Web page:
Parochial, and Proud of It

Susan Jacoby is the author of nine books, most recently “The Age of American Unreason.”

"The disproportionate media attention devoted to a mini-blip increase in Chinese classes in U.S. schools only underlines the parochialism and mediocre education standards that undercut America’s attempts not only to compete in the global economy but to lay claim to any cultural sophistication beyond the world of video.

Between 1997 and 2008, according to a survey by the Center for Applied Linguistics, the proportion of elementary and high schools offering some sort of instruction in Chinese rose from 1 to 4 percent. This is a meaningless statistic. Many of the schools rely on a Chinese government program that subsidizes salaries for teacher-ambassadors it sends to the lowly, economically deprived U.S. The fad for Chinese will pass — born, like the promotion of Russian studies during the cold war, out of the idea that we must know the language of our chief competitor.

Americans have never been particularly interested in learning other languages and are even less interested today (with the exception of conversational Spanish).

Our problems are rooted in the much larger dumbing down of the American concept of what it means to be an educated person."

(Comment: hehe, my kind of gal)

How Europe Does It

"For decades, U.S. policy makers, business leaders, educators, and research organizations have decried our students’ lack of foreign language skills and called for better language instruction. Yet, despite these calls for action, we have fallen further behind the rest of the world in preparing our students to communicate effectively in languages other than English."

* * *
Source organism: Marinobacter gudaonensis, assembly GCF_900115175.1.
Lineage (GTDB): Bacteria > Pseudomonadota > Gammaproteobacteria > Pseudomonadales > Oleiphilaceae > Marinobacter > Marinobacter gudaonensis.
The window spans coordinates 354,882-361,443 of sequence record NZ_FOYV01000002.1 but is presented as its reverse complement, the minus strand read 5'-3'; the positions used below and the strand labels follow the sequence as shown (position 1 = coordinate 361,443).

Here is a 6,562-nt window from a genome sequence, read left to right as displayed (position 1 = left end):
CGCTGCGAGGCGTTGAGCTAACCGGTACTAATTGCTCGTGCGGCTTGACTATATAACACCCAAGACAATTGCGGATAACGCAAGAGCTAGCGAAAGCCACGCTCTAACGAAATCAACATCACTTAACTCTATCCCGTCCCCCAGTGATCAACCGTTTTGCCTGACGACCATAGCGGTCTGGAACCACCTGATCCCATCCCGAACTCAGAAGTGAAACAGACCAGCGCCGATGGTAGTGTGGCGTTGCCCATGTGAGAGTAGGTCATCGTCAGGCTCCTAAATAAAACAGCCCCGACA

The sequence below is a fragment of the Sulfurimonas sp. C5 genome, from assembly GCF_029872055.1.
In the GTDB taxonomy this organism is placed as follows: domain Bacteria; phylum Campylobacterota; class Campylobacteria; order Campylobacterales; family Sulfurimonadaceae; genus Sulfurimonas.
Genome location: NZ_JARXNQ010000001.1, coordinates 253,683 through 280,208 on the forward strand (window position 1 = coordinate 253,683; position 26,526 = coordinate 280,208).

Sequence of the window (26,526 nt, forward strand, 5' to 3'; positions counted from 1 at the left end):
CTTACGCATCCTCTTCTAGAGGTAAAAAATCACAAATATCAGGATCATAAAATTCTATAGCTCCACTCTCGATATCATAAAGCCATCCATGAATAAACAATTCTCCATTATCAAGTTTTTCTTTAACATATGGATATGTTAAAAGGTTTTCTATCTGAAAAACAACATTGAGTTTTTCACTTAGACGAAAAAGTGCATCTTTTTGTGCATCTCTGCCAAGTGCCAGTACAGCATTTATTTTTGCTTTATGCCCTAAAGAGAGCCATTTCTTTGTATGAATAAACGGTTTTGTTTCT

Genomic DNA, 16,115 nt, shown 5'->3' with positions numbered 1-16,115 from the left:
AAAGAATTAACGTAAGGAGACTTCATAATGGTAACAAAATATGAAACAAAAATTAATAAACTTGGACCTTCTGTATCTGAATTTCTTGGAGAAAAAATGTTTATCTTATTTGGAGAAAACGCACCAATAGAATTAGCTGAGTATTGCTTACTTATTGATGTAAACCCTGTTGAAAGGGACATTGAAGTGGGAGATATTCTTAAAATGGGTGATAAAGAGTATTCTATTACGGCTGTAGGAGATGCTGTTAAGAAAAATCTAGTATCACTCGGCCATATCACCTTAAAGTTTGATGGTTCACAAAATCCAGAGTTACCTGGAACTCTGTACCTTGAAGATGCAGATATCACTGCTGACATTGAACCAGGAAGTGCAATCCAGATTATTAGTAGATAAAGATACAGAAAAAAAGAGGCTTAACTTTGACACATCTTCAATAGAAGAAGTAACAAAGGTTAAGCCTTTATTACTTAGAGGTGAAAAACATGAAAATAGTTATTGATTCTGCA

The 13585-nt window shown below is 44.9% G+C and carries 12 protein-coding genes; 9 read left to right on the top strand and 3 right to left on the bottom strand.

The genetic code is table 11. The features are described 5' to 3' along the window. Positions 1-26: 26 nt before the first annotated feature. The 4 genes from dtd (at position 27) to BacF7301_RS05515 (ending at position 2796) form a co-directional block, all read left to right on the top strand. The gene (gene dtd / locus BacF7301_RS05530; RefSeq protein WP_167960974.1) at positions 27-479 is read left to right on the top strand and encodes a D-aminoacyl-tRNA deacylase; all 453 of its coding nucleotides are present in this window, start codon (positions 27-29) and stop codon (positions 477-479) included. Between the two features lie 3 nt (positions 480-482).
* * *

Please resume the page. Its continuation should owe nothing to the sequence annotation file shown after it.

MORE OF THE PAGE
"I believe the main reason for this disparity is that foreign languages are treated by our public education system as less important than math, science and English."

(Comment: maybe they are less important?)

"In contrast, E.U. governments expect their citizens to become fluent in at least two languages plus their native tongue. "

(Comment: how good are Europeans at languages other than English? I'd venture to guess, not very good)

"Many U.S. school programs offer general exposure to languages but don’t expect proficiency."

Not Just a Passing Fad
Norman Matloff, a professor of computer science at the University of California.
He is the developer of KuaiXue, a Chinese language software tool.

"Americans have a bad rap in linguistics. Europeans relish speaking multiple languages, we’re told, while Americans simply aren’t interested.

Unfair comparison. Most Europeans live within a couple hundred miles of another nation, so they speak multiple languages out of necessity."

"But CAN Americans learn Chinese? All those characters to memorize! And then the curveball–those dreaded, elusive tones! Much better instructional methods are needed."

(Comment: And here the good professor comes to save the day with his amazing software tool. A few others are about as disinterested as a fox in a henhouse. Bad rap? And with all those miles of Spanish books courtesy of your local Borders, the average American student must really rock at Spanish? China is close to the US? Americans sometimes have strange notions about European geography, languages, distances and about Europeans in general).

Room for debate? Indeed.